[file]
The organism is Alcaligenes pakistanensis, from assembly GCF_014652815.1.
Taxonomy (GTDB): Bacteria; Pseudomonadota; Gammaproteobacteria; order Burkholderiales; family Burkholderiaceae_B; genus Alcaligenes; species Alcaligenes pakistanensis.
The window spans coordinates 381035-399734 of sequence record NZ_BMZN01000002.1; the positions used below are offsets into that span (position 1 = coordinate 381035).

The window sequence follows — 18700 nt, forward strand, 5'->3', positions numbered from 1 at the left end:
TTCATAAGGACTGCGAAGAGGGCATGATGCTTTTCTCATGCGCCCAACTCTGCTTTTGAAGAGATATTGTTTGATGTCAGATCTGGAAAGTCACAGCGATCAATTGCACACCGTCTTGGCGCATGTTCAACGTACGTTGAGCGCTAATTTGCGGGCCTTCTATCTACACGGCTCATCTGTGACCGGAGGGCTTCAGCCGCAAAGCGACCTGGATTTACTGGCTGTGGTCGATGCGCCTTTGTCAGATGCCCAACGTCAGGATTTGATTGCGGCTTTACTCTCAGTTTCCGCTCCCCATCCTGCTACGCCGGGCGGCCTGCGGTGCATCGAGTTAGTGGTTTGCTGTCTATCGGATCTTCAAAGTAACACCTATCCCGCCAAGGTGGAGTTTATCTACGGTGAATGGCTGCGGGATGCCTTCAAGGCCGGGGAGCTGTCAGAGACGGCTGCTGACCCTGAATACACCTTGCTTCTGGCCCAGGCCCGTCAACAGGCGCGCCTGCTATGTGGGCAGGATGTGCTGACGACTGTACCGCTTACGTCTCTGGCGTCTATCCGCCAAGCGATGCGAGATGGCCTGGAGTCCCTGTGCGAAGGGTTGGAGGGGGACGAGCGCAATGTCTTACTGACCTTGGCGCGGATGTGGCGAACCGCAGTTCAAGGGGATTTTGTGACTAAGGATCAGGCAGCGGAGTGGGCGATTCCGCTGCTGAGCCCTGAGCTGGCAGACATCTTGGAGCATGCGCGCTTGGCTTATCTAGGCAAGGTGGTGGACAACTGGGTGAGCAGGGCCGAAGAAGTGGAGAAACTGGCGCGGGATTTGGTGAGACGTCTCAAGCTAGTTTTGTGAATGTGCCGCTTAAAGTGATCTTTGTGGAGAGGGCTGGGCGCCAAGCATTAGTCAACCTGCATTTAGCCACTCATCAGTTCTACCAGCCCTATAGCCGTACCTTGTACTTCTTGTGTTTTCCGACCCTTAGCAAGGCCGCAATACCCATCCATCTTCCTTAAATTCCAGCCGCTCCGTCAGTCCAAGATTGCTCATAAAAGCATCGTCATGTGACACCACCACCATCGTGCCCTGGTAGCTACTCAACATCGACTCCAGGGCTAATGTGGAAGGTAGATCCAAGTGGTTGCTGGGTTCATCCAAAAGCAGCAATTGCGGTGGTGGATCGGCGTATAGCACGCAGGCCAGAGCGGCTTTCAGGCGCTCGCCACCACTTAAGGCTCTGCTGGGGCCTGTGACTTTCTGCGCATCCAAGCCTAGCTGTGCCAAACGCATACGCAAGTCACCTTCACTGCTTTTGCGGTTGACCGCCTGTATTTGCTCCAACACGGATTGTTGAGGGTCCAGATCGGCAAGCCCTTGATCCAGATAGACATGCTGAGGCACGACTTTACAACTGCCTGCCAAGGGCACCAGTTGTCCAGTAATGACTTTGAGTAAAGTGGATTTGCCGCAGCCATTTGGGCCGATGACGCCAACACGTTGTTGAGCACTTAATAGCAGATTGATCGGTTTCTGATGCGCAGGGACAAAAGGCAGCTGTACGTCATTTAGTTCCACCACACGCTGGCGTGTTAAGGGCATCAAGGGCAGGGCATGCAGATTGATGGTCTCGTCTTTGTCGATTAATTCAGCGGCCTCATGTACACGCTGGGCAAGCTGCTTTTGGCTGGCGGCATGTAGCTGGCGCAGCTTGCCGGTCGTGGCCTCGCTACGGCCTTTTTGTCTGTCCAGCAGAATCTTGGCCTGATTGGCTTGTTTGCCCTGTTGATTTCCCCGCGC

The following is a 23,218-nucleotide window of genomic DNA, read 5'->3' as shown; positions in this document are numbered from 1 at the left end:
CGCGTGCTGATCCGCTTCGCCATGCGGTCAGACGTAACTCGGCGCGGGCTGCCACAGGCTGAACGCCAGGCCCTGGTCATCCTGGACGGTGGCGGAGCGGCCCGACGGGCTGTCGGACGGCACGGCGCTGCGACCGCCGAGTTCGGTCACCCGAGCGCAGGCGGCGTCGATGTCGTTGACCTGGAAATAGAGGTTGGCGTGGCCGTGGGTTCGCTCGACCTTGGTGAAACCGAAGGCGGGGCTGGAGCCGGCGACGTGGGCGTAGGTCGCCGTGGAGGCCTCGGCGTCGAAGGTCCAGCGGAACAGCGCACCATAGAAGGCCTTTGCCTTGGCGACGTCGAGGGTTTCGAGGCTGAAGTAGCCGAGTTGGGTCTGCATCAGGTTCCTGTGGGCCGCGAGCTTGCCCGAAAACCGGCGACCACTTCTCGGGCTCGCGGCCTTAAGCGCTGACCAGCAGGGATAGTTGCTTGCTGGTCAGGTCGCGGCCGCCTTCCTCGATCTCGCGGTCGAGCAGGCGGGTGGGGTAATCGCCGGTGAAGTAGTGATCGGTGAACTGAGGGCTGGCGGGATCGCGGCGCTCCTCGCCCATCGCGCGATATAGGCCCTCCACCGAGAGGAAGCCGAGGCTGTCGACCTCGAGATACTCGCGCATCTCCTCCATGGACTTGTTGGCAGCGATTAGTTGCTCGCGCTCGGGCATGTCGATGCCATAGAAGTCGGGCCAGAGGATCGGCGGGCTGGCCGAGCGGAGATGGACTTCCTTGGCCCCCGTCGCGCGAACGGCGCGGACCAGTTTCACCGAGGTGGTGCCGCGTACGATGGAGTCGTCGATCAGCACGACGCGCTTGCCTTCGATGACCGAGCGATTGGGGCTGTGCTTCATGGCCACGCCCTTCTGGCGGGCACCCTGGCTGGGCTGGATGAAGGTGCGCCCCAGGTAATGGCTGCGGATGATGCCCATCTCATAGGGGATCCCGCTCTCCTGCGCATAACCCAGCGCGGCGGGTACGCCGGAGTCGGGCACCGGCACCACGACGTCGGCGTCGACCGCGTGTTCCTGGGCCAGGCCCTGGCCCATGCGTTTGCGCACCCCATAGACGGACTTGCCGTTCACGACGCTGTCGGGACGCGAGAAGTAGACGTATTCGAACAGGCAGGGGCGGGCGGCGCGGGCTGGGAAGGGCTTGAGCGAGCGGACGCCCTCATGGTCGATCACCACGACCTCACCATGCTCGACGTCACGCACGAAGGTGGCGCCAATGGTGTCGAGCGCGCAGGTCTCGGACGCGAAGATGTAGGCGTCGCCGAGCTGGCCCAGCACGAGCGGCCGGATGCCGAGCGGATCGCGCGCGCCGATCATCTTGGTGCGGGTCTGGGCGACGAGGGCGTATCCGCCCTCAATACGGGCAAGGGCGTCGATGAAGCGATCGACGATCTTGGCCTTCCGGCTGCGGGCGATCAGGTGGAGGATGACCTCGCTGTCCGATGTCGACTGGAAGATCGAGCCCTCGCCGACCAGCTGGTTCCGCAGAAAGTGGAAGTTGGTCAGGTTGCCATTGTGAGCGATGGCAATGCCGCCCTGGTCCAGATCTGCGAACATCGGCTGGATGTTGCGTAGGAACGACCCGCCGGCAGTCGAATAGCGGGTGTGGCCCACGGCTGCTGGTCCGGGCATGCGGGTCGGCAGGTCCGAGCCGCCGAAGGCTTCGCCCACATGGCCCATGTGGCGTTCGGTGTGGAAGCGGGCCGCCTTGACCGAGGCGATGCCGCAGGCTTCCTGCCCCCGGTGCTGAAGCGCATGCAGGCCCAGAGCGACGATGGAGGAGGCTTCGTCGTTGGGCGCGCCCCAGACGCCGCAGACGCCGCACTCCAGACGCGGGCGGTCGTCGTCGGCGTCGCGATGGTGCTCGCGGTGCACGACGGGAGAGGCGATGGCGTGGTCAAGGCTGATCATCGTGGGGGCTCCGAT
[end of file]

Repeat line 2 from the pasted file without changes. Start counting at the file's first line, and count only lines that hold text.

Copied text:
Taxonomy (GTDB): Bacteria; Pseudomonadota; Gammaproteobacteria; order Burkholderiales; family Burkholderiaceae_B; genus Alcaligenes; species Alcaligenes pakistanensis.